The First Big One
The first big ride of the year. We all have to do it, to push the boundaries of endurance and to push out into the discomfort zone. For some it’s the first century ride of the year, it may be hitting the 3 hour mark and for others it’s just about heading out into the unknown and exploring. Whatever the target distance or time, it is the boost we need to test our fitness and begin the process of building towards the year's pedaling goals. The first long ride sets the benchmark, ascertains the limits and gives focus for the coming months.
Personally my cycling goals are based around bike packing races, multiple days in the saddle riding across counties, countries and continents living off instinct, sleeping in hedges and eating whatever presents itself. Therefore my first Big One of the year tends to be my first weekend of discomfort and suffering!
I have been lucky enough to be based in New Zealand for the European winter months and have enjoyed plenty of sunshine, mountains and mtb trail riding. However, although I had been riding plenty duration hadn’t really exceeded the 2 hour mark and a large percentage of riding had included taking advantage of the Gondola in the Queenstown mountain bike park. Although great fun, great for improving bike handling skills and a great workout for the whole body but I decided that as I was targeting long distance races I probably should do some actual pedaling.
The second weekend of January presented me with a perfect time slot for the first ‘Big One’. I found myself in Christchurch with a free weekend and a GPS file for the Petite Brevet, a 300km off road Brevet route around the Banks Peninsular south of Christchurch. This was an area I was keen to explore so decided to use it as an excuse to get out and ride.
Typically the weather was less than ideal. Rain showers had been forecast however I decided that New Zealand rain would probably be warmer than British rain so set off anyway. Riding out of Christchurch into the port hills offered fantastic views of what was to come, mainly cloud shrouded hills. Despite the cloud the temperature and humidity were high enough to prove uncomfortable. My body was settling into the rhythm of riding all day and a quick lunch stop was enough to top up the energy levels as the road conditions deteriorated into gravel and the gradients increased. It’s fair to say that the Banks Peninsular is anything but flat. Afternoon turned into evening as I repeatedly climbed up into the clouds and then dropped back down into valleys. Although it wasn’t actually raining the humidity in the valleys, clouds on the hills and general amount of water on the ground ensure I was totally soaked.
Civilisation was also hard to come by and the small villages that I did pass through were all but deserted and shops were certainly out of the question. Even finding fresh water was a bit of a challenge, the streams we flowing fast and were dark with dirt washed from the hills. In the end dehydration was beginning to kick in so I took the chance to top up my bottle at a clear looking stream and generously applied chlorine tablets. The murky result in my bottle was enough to see me through to night fall and the town of Little River.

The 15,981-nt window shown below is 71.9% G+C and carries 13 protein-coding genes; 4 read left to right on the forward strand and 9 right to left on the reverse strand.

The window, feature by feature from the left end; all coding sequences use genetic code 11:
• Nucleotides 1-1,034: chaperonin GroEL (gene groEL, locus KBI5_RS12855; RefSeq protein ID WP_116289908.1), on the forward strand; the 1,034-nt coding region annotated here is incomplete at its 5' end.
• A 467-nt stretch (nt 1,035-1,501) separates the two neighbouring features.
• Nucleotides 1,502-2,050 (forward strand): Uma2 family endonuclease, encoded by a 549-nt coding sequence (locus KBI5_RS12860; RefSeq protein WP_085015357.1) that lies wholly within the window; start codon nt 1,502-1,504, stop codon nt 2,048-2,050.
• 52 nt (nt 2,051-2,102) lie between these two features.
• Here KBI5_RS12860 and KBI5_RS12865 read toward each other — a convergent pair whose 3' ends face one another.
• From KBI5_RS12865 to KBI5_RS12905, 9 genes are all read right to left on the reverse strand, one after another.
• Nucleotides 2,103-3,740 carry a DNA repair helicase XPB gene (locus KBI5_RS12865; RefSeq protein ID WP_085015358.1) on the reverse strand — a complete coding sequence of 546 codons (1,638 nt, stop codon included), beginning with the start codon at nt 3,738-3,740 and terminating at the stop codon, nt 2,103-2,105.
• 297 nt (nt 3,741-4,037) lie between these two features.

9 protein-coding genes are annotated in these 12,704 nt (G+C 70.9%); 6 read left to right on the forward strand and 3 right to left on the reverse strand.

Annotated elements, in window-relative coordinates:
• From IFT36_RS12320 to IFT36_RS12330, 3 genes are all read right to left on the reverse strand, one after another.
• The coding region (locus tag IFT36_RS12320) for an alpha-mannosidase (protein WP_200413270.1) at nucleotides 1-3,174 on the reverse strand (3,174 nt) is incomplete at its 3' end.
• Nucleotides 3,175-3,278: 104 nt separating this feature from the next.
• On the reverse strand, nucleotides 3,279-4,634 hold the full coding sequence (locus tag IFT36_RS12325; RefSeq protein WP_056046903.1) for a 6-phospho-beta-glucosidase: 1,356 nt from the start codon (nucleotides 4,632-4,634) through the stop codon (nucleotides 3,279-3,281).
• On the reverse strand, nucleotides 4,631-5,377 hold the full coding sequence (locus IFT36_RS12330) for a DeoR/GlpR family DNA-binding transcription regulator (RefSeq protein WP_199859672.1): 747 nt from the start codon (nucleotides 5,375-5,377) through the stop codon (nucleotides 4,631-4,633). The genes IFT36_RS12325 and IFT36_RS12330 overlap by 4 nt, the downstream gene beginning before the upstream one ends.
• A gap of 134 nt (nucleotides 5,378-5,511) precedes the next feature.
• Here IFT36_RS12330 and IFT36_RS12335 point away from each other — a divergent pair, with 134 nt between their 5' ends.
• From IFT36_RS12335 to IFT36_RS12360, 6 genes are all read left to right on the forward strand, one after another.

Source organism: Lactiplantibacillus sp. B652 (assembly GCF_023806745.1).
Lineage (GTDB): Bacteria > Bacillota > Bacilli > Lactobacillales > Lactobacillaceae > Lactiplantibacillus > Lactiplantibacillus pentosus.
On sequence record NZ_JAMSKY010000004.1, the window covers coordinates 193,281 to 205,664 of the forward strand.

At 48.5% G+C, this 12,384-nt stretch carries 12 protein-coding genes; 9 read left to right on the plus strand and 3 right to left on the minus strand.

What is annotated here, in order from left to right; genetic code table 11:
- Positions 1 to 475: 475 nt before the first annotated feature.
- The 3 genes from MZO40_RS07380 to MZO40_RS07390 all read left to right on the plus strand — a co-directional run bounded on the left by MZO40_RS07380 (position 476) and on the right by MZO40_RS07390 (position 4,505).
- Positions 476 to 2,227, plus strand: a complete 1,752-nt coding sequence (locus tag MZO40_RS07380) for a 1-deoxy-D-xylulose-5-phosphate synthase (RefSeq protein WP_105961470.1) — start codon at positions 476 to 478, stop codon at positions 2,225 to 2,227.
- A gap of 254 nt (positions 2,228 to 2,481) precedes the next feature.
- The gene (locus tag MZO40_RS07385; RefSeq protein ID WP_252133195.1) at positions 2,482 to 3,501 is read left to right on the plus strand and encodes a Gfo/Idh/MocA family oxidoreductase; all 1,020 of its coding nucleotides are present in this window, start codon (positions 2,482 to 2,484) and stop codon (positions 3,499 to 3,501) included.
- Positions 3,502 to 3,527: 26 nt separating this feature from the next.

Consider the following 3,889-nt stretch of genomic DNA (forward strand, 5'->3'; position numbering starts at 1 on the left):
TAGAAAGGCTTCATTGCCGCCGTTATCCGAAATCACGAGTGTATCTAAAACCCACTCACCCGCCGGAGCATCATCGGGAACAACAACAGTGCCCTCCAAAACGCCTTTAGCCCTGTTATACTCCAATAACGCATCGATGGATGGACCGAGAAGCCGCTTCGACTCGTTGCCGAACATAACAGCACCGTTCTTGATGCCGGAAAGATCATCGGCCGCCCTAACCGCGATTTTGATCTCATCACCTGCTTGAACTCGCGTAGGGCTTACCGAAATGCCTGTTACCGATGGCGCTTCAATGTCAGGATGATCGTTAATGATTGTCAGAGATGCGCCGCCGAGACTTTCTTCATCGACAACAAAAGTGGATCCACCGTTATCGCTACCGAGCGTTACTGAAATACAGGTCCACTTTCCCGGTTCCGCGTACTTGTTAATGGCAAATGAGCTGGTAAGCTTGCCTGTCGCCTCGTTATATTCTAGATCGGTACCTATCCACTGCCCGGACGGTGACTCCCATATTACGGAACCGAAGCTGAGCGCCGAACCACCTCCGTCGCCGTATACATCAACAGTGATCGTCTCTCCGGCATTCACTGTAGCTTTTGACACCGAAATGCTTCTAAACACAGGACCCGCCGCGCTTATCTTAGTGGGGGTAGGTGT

Little River was shut. Any hopes of a warm meal before bed were dashed so instead I treated myself to 10 Jaffa Biscuits and a wash in the public toilets. The weather was forecast to deteriorate overnight so rather than push on back into the hills I decided to spend the night sheltered in the veranda of the local rugby club.
I awoke with dawn and continued on my journey after another meal of Jaffa biscuits. The forecast rain was yet to materialise but as I crested the first climb of the day and dropped down a long steep valley to the coast the heavens opened. I’m sure Little Akaloa Bay is a fantastic place with beautiful views, however on this particular day it was obscured with low cloud and rain. Stopping briefly to take a photos resulted in uncontrollable shivering despite wearing all my clothes so I set off back up out of the valley hoping the climb would help warm me up. I was warm by the summit but after descending down into Okains Bay my body was even colder than before. Taking shelter in the porch of the village hall I ate some food and decided on a plan of action. Should I continue on my planned route or cut my losses and head directly home? I opted for the latter with common sense prevailing over valour.
A full cooked breakfast in the town of Takamatua gave me enough energy for the 40mile ride back into Christchurch and the rain even lifted as I rode closer to the city. I was a little disappointed that I didn’t complete my planned ride however the first Big One was now out the way. 12hours riding over 2 days in the rain fuelled by Jaffa biscuits is a tough one to kick it all off but now it’s done. The miles are in my legs and my body and mind are primed for more to come in the rest of the year.